2005’s Is It Safe? is absolutely a soundtrack for those of us who are not satisfied with the work a day world. D’Alessandro’s ability to capture the feelings of self disgust and frustration toward living the unfulfilling first world problem of the un-self-actualized life of a worker ant (the name of her music publisher, by the way) is profound. The opening song “Masquerade” was an instant favorite. Not only does it open with a quivering guitar line atop a bed of electric noise that rivals the best moments of A Flock of Seagulls (who she so expertly covered on her 2009 Beautiful Things album with an inspiring and energetic “Space Age Love Song” – my 2010 #16 pick – see review here), but it blossoms into a story of sitting at the office and pretending that all is well and good, while burning up inside with pain and turmoil (“I go to work and start my day / I make believe its all okay / but it’s not okay”). That’s not the only aspect that struck me immediately with this song, because the second verse brings in the element of serious health issues that I identify with, obviously, on a deep emotional level, as our character struggles with not only the dilemma of balancing work and life, but trying not to let physical limitations get in the way (“Disease is such an ugly word / A word I think they’d find absurd / but it’s not absurd / A word I’d rather not discuss / because I don’t like to make a fuss / deny it all the way”). The clincher for why this song speaks so heavily to me arrives in the third verse as Dina brings the story full circle, because part of the need to go to work every day is to get health care coverage and to make enough money to pay for mounting medical expenses, despite the potentially declining ability to work that extra amount needed to do so (“I can’t take it anymore / the desolation I ignore / I’ve got all these bills to pay / I’ll deal with it another day”). It is absolutely heartbreaking.
This album does not focus solely on this dark topic, but touches on it enough throughout to keep the emotional thread alive. The second track, “Dream the Day Away,” which is an amazingly catchy pop rock song with a fantastically catchy chorus atop layers of buzzing guitars, still finds us dwelling on a serious need for escape from “misery.” “Down Again” opens with a guitar riff that reminds me of the stratospheric edgy guitar majesty of the much missed early 90s UK band Adorable as it builds to another driving sing-a-long that finds Dina in a fighting mood and refusing to “go down again.” Before I lose control with my over analysis of the lyrics within, due to my extreme personal identification with these stories as I have interpreted them, I must point out that, aside from the minute long instrumental “Interlude” stuck fittingly in the middle, that this album is an upbeat thrilling listen. I don’t say this enough about the music I recommend, but this is fun to listen to! The performances are spot on, as Dina is backed by a tight rhythm section, giving her space to layer her stellar guitar work and the huge hooks that she writes out in front. Over all of these years and all of the listens (especially the last few months), I still find myself not only singing along while I drive down the road, but throwing in air drum fills, and wringing out feedback on my air guitar as I bounce around behind the wheel. There is not a dud in the bunch. If you take away some of the emotional impact of the lyrics, this album reminds me musically of the chiming beauty of an album that fellow Californians Julie Plug (In Every Corner) released back in 1998, one that is so endlessly likable and (sorry) adorable that it begs for repeated listens, or the non-Madchester inflected Darling Buds from the early 90s (i.e.: their amazing Erotica from 1992). However, D’Alessandro brings an added depth that makes this album an emotional rollercoaster, along with the amazing ear candy, giving her music a timeless feel. In other words, take my medical trauma colored lens interpretations of almost every song herein (aside from “Interlude” and “Everybody Loves You” – an ode to disingenuous trickster) with a grain of salt and give the album a chance to sink in and affect you in its own way. Having said this, I cannot finish this piece without mentioning the closing song “Silly Girl,” and its powerful return to the tragedy of the opener “Masquerade.” The song opens with the lines: “Hope I never see this place again / Hope I never need this place again / The world goes round me every day / As I sit here and waste away” and it is exactly the sentiment I have echoed time and again after leaving a hospital stay (or even the office at my job). Luckily, the opening guitar turns electric, a shuffle beat comes in and the lyrics offer a message of hope and support from an outside voice. It is the perfect closing song to a powerful album (these two song bookends also provided me with inspiration for an early blog post where I quote “Silly Girl” and steal the “Masquerade” title – which can be read here) that I highly recommend. Please go to CD Baby as I once did and at least give her a chance.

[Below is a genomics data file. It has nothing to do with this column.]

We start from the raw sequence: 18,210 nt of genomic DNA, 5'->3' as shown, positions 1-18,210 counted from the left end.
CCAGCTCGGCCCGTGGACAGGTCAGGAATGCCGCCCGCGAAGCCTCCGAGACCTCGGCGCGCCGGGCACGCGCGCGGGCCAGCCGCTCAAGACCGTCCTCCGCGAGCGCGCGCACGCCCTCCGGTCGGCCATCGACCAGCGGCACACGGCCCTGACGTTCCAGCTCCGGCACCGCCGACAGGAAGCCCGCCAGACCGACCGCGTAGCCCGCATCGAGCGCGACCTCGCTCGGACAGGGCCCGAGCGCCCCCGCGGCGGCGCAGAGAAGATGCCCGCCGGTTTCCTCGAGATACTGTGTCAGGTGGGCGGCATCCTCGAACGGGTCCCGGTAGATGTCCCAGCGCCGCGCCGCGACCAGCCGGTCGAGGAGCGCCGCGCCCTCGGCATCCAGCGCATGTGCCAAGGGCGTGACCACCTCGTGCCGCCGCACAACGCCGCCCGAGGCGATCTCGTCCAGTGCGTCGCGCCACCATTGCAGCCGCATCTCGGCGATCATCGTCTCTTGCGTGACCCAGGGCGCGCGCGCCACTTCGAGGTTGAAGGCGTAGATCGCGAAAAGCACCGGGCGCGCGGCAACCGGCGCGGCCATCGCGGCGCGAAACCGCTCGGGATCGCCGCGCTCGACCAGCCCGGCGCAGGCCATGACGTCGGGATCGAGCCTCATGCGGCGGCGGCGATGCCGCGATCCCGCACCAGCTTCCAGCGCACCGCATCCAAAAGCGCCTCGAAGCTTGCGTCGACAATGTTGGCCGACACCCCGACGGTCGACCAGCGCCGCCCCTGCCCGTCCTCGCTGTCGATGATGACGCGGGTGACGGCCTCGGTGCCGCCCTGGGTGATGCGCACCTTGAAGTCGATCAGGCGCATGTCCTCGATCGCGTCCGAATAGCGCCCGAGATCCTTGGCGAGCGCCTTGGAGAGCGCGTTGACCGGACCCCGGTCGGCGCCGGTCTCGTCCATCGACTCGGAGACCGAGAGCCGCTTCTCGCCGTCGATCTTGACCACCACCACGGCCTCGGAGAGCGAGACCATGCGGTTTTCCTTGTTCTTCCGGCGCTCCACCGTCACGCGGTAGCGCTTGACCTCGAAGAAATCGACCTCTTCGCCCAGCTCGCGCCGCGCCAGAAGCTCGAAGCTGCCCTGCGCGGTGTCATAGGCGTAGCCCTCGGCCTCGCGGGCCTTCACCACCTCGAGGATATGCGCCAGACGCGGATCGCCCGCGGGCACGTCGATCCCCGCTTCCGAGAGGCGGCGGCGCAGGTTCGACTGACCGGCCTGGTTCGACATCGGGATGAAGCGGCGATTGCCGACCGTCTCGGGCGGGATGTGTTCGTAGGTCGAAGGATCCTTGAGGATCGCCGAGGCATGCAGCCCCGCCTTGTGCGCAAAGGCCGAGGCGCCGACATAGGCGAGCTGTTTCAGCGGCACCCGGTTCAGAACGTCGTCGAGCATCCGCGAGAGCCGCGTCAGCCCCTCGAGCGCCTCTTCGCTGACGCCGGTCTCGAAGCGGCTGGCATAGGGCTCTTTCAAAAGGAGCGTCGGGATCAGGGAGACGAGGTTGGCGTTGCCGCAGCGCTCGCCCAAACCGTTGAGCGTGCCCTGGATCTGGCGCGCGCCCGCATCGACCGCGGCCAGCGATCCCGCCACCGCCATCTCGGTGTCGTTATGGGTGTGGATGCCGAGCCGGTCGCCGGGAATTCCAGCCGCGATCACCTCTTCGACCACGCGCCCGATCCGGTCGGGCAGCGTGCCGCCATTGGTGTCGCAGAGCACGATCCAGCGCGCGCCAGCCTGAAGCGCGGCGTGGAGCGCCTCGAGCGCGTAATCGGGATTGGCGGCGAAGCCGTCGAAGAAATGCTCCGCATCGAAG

Unfortunately, I could not find a song from Is It Safe? on Youtube to post (oddly though this song has the cover art representing it), however, "Disappear" is a great song from Dina D'Alessandro's 2003 debut album Sweetness and Decency and is representative of her great music!